Overall responsibility for overseeing the development and implementation of the Programme is vested in Council and in its Conservation Programmes Committee (now proposed for conversion to a Science and Programme Advisory Board). To ensure that the work undertaken by the Secretariat is of high quality, several programme components are also guided by advisory committees. Members of these committees are drawn both from Commissions and from independent experts in relevant fields who are familiar with IUCN's work. This type of quality control is combined with reviews and evaluations of technical and regional programmes undertaken at regular intervals (ideally every three years, resources permitting). Such reviews and evaluations are also undertaken with the assistance of external expertise so as to ensure impartiality in both findings and recommendations.

Cooperation with other Organizations

Sustainable development and conservation are now recognized as major challenges of today's society. No single organization can respond adequately on its own. Cooperation at the global, regional, national, and local levels is essential. IUCN, as a Union, is a cooperative effort of its members and its Programme must be conceptualized, planned, and implemented in cooperation with members and partners. The Secretariat is that of a union and its role is to harness the Union's resources, pursue the objectives of the Union as expressed in its mission statement, and assist members in achieving their objectives. In this sense, the entire Programme is a cooperative effort with other organizations.

However, there are some organizations with which a different type of cooperation has developed, either in that the Secretariat provides an advisory input to their work or in that the organization provides data or information vital for the Secretariat's work. An example of the former type of cooperation is the technical support provided by the Species Programme and the Species Survival Commission (SSC) to the Convention on International Trade in Endangered Species of Wild Fauna and Flora (CITES). Much of the background information required for decisions to be taken by the Parties to the Convention is prepared and provided by SSC and the Secretariat, working closely with WWF and TRAFFIC (The Trade Records Analysis of Flora and Fauna In Commerce), which is a joint programme of IUCN and WWF.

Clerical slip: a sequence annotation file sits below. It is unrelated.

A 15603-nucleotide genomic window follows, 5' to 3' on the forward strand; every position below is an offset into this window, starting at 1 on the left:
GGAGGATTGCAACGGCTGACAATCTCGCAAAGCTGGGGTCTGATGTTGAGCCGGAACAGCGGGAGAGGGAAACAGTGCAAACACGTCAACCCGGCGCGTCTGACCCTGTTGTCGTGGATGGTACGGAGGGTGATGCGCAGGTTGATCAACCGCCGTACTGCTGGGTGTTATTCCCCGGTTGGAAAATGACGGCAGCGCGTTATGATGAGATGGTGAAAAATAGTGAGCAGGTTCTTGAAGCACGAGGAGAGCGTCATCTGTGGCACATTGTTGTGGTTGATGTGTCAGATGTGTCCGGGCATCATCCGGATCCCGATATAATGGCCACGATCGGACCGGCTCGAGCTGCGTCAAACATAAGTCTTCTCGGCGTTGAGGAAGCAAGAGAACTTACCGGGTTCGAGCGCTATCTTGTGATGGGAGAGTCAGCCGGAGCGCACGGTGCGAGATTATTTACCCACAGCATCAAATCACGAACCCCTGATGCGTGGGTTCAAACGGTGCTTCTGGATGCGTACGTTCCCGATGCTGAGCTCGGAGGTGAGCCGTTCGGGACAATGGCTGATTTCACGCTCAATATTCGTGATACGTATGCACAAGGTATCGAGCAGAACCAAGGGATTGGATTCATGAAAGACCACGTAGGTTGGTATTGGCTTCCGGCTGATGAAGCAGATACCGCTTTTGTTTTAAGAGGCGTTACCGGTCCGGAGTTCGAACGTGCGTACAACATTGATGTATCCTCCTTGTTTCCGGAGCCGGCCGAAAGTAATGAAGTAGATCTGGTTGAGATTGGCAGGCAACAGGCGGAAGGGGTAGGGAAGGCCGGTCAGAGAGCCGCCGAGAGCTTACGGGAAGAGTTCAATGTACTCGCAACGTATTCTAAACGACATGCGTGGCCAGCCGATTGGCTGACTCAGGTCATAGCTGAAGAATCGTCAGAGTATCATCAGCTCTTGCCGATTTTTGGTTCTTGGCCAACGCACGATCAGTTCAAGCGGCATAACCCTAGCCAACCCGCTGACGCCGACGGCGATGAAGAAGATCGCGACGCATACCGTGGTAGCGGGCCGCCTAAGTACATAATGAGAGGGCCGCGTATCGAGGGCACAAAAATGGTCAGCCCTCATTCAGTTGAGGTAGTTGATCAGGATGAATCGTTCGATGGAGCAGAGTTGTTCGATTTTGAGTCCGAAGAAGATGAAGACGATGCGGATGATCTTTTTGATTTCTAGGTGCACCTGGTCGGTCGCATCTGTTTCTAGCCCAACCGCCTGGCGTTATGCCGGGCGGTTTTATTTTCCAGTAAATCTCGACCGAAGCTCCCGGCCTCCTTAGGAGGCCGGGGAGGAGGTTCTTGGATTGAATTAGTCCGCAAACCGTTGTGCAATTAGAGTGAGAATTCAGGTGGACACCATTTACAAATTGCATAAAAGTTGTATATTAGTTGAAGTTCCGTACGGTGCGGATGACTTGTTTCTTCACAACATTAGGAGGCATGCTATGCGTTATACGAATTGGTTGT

Similarly, the Wetlands Programme cooperates with the Convention on Wetlands of International Importance, especially as Waterfowl Habitat (Ramsar Convention), in assisting contracting parties to implement the Convention, and works closely with the International Waterfowl and Wetlands Research Bureau (IWRB). The Secretariat of the Ramsar Convention is also co-located with the IUCN Secretariat.

The World Conservation Monitoring Centre (WCMC) was set up by IUCN in 1979 as a center for collecting, organizing, and analyzing data on the status of species and habitats, including protected areas, and became a partnership venture of IUCN, UNEP, and WWF in 1988. The Centre is, inter alia, responsible for publishing the Red Data Books, which provide information on the status of endangered species. It also provides the data required for publishing the United Nations list of protected areas and is becoming increasingly involved in supporting the Global Biodiversity Convention. The Protected Areas, Biodiversity, and Species Programmes are most closely linked to WCMC, but other programmes also rely on this data source for their work.